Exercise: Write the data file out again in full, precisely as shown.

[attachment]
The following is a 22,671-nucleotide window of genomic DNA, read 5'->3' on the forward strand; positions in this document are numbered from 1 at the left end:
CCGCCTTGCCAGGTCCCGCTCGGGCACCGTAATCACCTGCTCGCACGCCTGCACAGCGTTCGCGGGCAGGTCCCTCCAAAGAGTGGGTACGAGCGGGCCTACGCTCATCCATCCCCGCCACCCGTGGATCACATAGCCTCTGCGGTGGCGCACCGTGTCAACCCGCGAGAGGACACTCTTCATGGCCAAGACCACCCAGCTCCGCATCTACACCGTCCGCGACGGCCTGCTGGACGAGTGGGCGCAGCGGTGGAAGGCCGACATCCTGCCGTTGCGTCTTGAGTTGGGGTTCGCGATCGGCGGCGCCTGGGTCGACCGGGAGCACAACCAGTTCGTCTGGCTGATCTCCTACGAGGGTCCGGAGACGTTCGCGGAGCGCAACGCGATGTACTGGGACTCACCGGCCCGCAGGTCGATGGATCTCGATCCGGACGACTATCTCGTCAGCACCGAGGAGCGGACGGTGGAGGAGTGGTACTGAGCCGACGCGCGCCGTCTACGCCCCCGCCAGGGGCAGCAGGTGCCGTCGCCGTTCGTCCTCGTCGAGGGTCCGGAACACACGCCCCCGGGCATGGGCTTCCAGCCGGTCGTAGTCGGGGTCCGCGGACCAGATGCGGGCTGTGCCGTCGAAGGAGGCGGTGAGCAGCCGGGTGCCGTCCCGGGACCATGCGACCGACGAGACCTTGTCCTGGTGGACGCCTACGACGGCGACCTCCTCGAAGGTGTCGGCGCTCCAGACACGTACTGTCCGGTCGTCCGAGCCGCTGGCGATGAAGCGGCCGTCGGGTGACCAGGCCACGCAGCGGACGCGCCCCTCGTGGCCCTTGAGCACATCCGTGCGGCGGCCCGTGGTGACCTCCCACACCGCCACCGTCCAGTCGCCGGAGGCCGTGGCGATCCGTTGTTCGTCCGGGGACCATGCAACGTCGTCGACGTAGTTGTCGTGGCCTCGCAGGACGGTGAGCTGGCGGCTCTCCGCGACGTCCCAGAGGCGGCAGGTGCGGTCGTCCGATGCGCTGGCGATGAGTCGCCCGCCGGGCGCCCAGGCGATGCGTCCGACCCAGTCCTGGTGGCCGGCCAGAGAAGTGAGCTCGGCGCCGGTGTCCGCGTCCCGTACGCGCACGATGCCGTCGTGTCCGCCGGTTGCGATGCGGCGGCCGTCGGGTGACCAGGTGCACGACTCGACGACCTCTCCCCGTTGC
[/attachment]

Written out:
The following is a 22,671-nucleotide window of genomic DNA, read 5'->3' on the forward strand; positions in this document are numbered from 1 at the left end:
CCGCCTTGCCAGGTCCCGCTCGGGCACCGTAATCACCTGCTCGCACGCCTGCACAGCGTTCGCGGGCAGGTCCCTCCAAAGAGTGGGTACGAGCGGGCCTACGCTCATCCATCCCCGCCACCCGTGGATCACATAGCCTCTGCGGTGGCGCACCGTGTCAACCCGCGAGAGGACACTCTTCATGGCCAAGACCACCCAGCTCCGCATCTACACCGTCCGCGACGGCCTGCTGGACGAGTGGGCGCAGCGGTGGAAGGCCGACATCCTGCCGTTGCGTCTTGAGTTGGGGTTCGCGATCGGCGGCGCCTGGGTCGACCGGGAGCACAACCAGTTCGTCTGGCTGATCTCCTACGAGGGTCCGGAGACGTTCGCGGAGCGCAACGCGATGTACTGGGACTCACCGGCCCGCAGGTCGATGGATCTCGATCCGGACGACTATCTCGTCAGCACCGAGGAGCGGACGGTGGAGGAGTGGTACTGAGCCGACGCGCGCCGTCTACGCCCCCGCCAGGGGCAGCAGGTGCCGTCGCCGTTCGTCCTCGTCGAGGGTCCGGAACACACGCCCCCGGGCATGGGCTTCCAGCCGGTCGTAGTCGGGGTCCGCGGACCAGATGCGGGCTGTGCCGTCGAAGGAGGCGGTGAGCAGCCGGGTGCCGTCCCGGGACCATGCGACCGACGAGACCTTGTCCTGGTGGACGCCTACGACGGCGACCTCCTCGAAGGTGTCGGCGCTCCAGACACGTACTGTCCGGTCGTCCGAGCCGCTGGCGATGAAGCGGCCGTCGGGTGACCAGGCCACGCAGCGGACGCGCCCCTCGTGGCCCTTGAGCACATCCGTGCGGCGGCCCGTGGTGACCTCCCACACCGCCACCGTCCAGTCGCCGGAGGCCGTGGCGATCCGTTGTTCGTCCGGGGACCATGCAACGTCGTCGACGTAGTTGTCGTGGCCTCGCAGGACGGTGAGCTGGCGGCTCTCCGCGACGTCCCAGAGGCGGCAGGTGCGGTCGTCCGATGCGCTGGCGATGAGTCGCCCGCCGGGCGCCCAGGCGATGCGTCCGACCCAGTCCTGGTGGCCGGCCAGAGAAGTGAGCTCGGCGCCGGTGTCCGCGTCCCGTACGCGCACGATGCCGTCGTGTCCGCCGGTTGCGATGCGGCGGCCGTCGGGTGACCAGGTGCACGACTCGACGACCTCTCCCCGTTGC